• The invention further relates to a method of assessment of a mental state of a user, comprising providing a device according to the invention to the user, selecting a questionnaires comprising one or more questions relating to a mental state of a user, having the device present at least one of the questions of the questionnaire to the user at the first moment that is random to the user, and receiving an answer to the question from the user using the device. It has been found that said method allows for the assessment of moment-to-moment human experiences in the flow of daily life, allowing not only for the assessment of complicated experiences including affective state, stress, salience, motivation, pain and many others, but also of the context and/or order in which the experience arose, allowing for the assessment of human responses in the flow of daily life.
  • More specifically, the invention relates to a method of assessment of a mental state of a person having mood disorders and related disorder phenotypes and being subjected to psychotherapy, possibly Cognitive Behavour Therapy or Mindfulness Based Therapy, using a portable psychological monitoring device according to the invention. It has been found that using said method for these persons provides the effect that the use of the device greatly enhances effectiveness of the applied psychotherapy.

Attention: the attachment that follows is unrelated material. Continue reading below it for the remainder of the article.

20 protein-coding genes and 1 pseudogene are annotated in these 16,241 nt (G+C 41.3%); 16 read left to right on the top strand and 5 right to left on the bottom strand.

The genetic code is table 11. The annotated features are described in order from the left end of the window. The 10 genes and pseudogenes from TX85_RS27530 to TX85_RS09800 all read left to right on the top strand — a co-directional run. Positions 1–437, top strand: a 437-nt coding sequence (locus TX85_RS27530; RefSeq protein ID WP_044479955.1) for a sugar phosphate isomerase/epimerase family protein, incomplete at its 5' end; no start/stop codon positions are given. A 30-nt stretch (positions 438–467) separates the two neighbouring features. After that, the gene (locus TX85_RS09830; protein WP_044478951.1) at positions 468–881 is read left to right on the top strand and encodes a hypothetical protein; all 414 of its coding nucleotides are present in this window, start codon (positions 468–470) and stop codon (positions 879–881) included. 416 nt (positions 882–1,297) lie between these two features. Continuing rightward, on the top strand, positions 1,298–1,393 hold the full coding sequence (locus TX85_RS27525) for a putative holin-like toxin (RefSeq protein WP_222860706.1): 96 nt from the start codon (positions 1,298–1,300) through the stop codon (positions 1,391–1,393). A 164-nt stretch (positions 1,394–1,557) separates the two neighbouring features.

• Further, the invention relates to a method of treatment or prevention of mood disorders and related disorder phenotypes, in a person in need thereof, comprising subjecting the person to psychotherapy, possibly Cognitive Behaviour Therapy or Mindfulness Based Therapy, using a portable psychological monitoring device according to the invention, directed to improving the person's ability to experience reward
  • BRIEF DESCRIPTION OF THE DRAWING
  • The invention is further elucidated by means of non-limiting examples. Here is referred to the drawing in which
  • FIG. 1 shows an example of a first embodiment of a portable psychological monitoring device according to the invention;
  • FIG. 2 shows an example of a second embodiment of a portable psychological monitoring device according to the invention;
  • FIG. 3 shows an example of a third embodiment of a portable psychological monitoring device according to the invention;
  • FIG. 4 shows an example of a flow chart of a process according to the invention;
  • FIG. 5 shows an example of a protocol file;
  • FIG. 6 shows an example of a questions file; and
  • FIG. 7 shows an example of a results file.
  • DETAILED DESCRIPTION OF THE INVENTION Mood Disorders and Related Phenotypes
  • Although a wider applicability of the present invention is not excluded, the invention may in particular be practiced in treating or preventing mood disorders and related phenotypes. This includes depression, including sub-threshold depression, dysthymia, mood disorder due to a general medical condition, substance-induced mood disorder, adjustment disorder, phobic disorder and addiction (substance abuse or dependence).
  • Reward Experience